Disability and the environmental image - Vujakovic
A study which has drawn on Harley's (1989;1990) theoretical perspective is that of Vujakovic & Matthews (1994). This research focused on the process of producing access or mobility maps for disabled people, based on the premise that "any attempt to provide maps as an aid to mobility and access for people with physical disabilities can only be effective if their own personal geographies are taken into account" (p.359).
We have already discussed the distortions which seem to be characteristic of people's cognitive maps. In the earlier discussion, the emphasis was on distortions as 'mistakes'; the ways in which cognitive maps differ from the objective reality of the environment. Another way of looking at distortions is as arising from different ways that people experience their environment; in this sense, distortions in cognitive maps can be seen to express the 'expriential reality' of different people in an environment. Whereas the former kinds of distortions are thought to arise from general mental processes common to all humans, the experiential distortion will reflect individual or group differences in the way people interact with their environment. In this sense, disabled people who generally experience the environment differently from able-bodied people and who are likely to confront more constraints and barriers to their mobility, are likely to form cognitive maps which are qualitatively different from those of able-bodied peolple.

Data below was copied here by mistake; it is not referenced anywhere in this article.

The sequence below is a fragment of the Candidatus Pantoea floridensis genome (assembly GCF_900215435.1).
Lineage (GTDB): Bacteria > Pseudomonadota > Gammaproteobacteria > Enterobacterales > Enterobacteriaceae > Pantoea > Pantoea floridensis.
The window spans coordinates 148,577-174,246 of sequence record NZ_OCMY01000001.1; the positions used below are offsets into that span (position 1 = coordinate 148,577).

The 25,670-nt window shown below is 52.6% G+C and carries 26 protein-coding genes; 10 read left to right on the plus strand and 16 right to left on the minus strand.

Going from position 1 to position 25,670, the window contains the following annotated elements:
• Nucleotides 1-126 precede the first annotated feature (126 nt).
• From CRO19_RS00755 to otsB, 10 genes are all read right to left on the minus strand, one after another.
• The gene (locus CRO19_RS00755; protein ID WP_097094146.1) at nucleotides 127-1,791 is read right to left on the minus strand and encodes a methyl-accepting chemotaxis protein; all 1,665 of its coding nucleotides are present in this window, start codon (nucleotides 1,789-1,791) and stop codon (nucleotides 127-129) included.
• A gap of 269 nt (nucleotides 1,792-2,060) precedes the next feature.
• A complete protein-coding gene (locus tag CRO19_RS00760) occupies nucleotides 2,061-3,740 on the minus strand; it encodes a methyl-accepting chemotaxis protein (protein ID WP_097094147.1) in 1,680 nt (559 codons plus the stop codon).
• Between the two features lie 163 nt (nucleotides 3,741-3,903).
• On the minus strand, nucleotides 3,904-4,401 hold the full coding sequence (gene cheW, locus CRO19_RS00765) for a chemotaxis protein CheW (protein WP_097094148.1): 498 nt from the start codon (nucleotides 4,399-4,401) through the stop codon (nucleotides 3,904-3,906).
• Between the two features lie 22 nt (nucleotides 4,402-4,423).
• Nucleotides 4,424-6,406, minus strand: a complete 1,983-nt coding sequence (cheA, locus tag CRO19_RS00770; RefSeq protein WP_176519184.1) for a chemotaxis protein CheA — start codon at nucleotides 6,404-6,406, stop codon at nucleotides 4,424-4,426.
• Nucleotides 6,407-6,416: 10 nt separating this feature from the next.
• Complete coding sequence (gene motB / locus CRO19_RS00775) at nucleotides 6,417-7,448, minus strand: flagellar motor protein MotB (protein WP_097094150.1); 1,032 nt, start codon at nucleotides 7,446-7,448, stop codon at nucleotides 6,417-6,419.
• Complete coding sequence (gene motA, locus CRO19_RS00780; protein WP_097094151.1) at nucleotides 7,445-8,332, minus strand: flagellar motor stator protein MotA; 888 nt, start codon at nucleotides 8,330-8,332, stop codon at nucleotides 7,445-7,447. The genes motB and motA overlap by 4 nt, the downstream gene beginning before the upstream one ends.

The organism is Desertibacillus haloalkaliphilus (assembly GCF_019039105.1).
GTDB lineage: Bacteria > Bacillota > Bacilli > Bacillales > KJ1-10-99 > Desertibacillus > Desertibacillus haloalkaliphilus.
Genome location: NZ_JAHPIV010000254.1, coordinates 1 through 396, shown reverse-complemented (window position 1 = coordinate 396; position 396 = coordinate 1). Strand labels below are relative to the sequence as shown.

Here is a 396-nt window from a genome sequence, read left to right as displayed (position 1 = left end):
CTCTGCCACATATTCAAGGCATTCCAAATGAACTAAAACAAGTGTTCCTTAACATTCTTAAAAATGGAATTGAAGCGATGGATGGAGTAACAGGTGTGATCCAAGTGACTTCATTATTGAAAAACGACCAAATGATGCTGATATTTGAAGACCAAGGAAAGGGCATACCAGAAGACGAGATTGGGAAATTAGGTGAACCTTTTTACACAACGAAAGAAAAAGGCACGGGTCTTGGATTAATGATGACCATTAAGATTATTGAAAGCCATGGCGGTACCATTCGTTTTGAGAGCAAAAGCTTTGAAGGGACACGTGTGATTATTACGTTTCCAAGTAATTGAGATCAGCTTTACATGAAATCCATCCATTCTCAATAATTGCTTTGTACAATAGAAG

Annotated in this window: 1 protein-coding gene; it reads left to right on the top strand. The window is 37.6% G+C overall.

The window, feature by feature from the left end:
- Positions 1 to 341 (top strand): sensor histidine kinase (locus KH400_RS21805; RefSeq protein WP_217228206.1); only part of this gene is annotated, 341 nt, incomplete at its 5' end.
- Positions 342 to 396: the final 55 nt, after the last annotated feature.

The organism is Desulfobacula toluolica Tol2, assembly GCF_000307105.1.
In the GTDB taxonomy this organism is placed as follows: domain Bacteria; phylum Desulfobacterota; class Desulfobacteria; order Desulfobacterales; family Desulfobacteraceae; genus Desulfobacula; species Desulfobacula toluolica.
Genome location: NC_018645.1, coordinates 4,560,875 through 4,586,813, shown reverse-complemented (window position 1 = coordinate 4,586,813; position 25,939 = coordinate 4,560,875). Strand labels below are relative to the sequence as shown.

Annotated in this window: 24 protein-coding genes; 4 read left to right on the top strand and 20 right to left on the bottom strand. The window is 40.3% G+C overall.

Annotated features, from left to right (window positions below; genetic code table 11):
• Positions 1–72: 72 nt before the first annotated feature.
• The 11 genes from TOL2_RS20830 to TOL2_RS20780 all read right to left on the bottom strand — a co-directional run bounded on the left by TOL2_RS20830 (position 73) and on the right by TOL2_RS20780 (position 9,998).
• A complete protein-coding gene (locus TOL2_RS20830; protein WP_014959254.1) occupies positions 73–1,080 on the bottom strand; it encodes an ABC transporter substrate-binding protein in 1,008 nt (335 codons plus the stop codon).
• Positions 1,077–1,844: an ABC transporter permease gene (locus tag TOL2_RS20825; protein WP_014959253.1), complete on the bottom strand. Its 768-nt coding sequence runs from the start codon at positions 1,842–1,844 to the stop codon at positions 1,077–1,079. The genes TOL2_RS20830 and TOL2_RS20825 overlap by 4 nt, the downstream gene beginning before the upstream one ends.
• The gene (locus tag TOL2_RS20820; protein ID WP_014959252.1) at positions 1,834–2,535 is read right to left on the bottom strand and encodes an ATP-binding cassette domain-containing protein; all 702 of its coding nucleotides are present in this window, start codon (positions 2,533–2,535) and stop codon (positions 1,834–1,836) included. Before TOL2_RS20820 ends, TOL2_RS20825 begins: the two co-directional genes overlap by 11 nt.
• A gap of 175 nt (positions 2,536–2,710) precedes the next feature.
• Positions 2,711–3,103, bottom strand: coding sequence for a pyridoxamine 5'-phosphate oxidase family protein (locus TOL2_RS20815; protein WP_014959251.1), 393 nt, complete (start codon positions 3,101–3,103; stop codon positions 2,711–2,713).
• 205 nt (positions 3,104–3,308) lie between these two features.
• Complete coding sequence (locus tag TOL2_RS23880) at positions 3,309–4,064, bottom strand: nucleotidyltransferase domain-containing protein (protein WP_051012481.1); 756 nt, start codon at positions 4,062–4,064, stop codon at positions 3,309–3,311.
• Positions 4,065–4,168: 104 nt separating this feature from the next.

We have also seen that cartographers and psychologists have been interested in how people transfer information from cartographic maps to cognitive maps, but less attention has been paid to the way in which the production cartographic maps is influenced by the mental images of the cartographer herself. Harley has pointed out how the biases of cartographers (or of the people who commission them to produce particular maps) become 'invisibly' incorporated in the final product; we normally look at maps as objective representations of an environment without looking for the more subjective choices about what should be included in a map and how information is presented. These design choices are not seen as distortions as such, but as neccessary pragmatic decisions involved in the process of producing maps. Potential users of maps are rarely if ever consulted in this process.